There is a very good chance that in the final analysis, the Delta variant won’t have done much to hinder the economy. Instead, rising vaccination rates, the availability of boosters and the eventual approval of vaccines for younger children may lead to things only getting better. And if that happens, it would probably be better for the Federal Reserve to have begun reducing its bond purchases, giving itself at least the option of raising rates.
But for Fed Chairman Jerome Powell, sending a message committing the bank to tapering bond purchases—in a speech on Friday that up until a week ago was expected to be given at in person at Jackson Hole, Wyo., but was given remotely instead because of Delta concerns—would have been an odd thing to do. And so he didn’t.
Rather, he noted that the economy has exhibited continued strength since the Fed’s July meeting, where he and other policy makers reckoned it would make sense to start tapering by year-end, but that the Delta variant’s spread had also worsened.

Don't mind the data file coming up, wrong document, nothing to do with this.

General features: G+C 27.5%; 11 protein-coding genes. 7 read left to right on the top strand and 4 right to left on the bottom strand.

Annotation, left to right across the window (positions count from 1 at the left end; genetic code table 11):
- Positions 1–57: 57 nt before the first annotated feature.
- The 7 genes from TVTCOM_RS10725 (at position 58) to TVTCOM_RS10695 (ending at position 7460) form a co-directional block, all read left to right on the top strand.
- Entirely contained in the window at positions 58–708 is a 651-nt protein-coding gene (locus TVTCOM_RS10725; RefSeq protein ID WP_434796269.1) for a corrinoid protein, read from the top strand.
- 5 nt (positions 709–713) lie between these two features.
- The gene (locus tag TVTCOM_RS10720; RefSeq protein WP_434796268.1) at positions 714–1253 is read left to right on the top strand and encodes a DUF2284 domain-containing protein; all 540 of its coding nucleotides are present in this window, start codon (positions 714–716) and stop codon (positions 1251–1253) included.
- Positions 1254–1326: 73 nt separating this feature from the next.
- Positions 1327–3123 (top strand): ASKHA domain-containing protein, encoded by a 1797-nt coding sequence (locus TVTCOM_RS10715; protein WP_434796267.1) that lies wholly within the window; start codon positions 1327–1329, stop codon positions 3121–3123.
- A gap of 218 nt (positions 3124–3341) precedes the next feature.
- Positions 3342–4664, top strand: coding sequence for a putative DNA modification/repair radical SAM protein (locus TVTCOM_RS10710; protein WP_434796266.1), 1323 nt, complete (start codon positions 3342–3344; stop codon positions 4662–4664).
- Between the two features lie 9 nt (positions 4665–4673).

Friday brought more news on those fronts. The Commerce Department reported that consumer spending rose 0.3% in July from June, buoyed by gains in spending on services, with notable gains in categories such as air transportation, hotel stays and live entertainment. The report also showed that the Commerce Department’s measure of consumer prices—the Fed’s preferred inflation gauge—was up 4.2% from a year earlier. Core prices, which exclude food and energy items, were up 3.6%. While some of those price gains are likely transitory, inflation that far above the 2% level that the Fed is targeting is surely notable.
But it is clear that things haven’t been so buoyant this month. The University of Michigan on Friday said that its final reading on consumer sentiment in August was down sharply from July. The Kansas City Fed reported that its measure of service-sector activity in its district slowed in August from July, with 22% of the firms it surveyed saying the rise in Covid-19 cases had reduced business.